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Mr. STUTZMAN. I thank the gentleman from New Jersey for yielding.
I also want to thank Ranking Member Mr. Filner and Mr. Braley for helping us move this important piece of legislation to improve the Servicemembers Civil Relief Act, or SCRA.
Earlier this year, allegations surfaced of mortgage-related violations of the SCRA by JPMorgan Chase Bank and other lending institutions. These allegations alleged that these institutions were unlawfully foreclosing on servicemembers' homes and charging interest rates above the 6 percent cap required by SCRA.
On February 9, 2011, the full committee held an oversight hearing to review these allegations and received testimony from Captain Jonathon Rowles, United States Marine Corps, and Mrs. Julia Rowles about the trouble that they had with JPMorgan Chase when they tried to assert their rights under SCRA. They commented that when they called the toll-free number provided by the bank, their employees were woefully inadequate in their knowledge of SCRA and there didn't seem to be anyone in charge to ensure that the bank was complying with the rules.
In response to this hearing and the committee's continued oversight of SCRA abuses, section 2 of this bill clarifies requirements for banks to comply with SCRA provisions related to foreclosures and maximum interest rates. The section requires all lending institutions affected by SCRA to employ and/or designate an SCRA compliance officer. This will make it clear that all banks and other lending institutions must take SCRA seriously and have at least one person responsible to ensure their institution's compliance. The section further requires banks that have annual assets of $10 billion to have a toll-free hotline for servicemembers to call and ask questions about their mortgage and SCRA. I want to thank Mr. Johnson of Ohio for originally proposing this provision in H.R. 2329.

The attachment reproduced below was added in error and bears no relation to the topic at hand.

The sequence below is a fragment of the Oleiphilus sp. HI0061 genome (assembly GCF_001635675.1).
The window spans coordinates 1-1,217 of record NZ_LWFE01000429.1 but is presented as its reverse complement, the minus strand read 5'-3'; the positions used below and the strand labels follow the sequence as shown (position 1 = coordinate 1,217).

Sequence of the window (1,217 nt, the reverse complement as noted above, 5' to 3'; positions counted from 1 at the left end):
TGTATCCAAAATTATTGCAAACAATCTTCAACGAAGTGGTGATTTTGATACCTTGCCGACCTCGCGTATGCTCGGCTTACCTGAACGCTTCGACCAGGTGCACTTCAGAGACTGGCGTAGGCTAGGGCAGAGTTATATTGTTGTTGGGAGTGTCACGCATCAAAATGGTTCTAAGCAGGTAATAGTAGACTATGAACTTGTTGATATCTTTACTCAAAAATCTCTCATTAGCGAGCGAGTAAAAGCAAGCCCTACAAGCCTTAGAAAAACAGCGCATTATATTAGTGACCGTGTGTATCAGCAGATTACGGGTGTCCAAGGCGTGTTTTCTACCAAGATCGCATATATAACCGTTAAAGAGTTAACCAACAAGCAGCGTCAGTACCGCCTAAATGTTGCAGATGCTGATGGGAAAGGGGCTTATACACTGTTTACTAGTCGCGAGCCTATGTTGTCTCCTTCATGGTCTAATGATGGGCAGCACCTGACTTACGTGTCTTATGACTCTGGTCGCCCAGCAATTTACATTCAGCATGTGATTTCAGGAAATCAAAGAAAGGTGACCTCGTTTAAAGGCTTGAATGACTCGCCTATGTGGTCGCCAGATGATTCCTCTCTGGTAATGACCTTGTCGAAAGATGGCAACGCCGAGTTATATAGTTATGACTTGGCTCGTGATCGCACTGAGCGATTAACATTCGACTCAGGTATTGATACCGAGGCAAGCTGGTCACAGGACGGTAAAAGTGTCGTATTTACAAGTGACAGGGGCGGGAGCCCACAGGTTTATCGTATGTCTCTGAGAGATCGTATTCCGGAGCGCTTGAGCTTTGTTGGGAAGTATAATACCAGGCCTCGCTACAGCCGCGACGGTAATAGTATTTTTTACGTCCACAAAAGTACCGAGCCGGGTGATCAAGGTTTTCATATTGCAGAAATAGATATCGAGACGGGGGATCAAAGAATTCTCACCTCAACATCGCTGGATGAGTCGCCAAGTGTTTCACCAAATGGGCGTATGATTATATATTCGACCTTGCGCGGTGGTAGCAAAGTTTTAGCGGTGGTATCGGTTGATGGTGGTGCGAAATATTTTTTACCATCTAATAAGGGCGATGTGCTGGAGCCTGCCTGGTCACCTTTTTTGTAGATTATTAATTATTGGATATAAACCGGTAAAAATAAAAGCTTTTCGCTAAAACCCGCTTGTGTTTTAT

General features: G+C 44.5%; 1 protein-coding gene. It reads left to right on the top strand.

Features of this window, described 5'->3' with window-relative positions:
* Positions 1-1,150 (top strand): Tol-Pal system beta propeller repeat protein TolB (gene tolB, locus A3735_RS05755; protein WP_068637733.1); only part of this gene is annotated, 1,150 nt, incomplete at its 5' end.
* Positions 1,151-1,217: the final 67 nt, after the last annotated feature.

Section 1 and section 3 of the bill expand foreclosure protections under SCRA for servicemembers and surviving spouses. The section prohibits foreclosure within 12 months of a servicemember coming off active duty or for a surviving spouse 12 months following the servicemember's death on active duty or as a result of a service-connected injury.
When a servicemember separates from the armed services, they need sufficient time to establish good economic footing to be successful. Some military families experience difficulties--often related to owning a home where the servicemember is stationed--in the transition from the military to the civilian world. By providing this expansion, we will be providing more time and options for the estimated 9,000 servicemembers who face foreclosure every year. These are important protections that help our servicemembers and their families who have already given so much in defense of our country and for our freedoms.
Once again, I thank the chairman of the VA Committee and the ranking member for moving this bill forward, and I urge all Members to support H.R. 1263, as amended.
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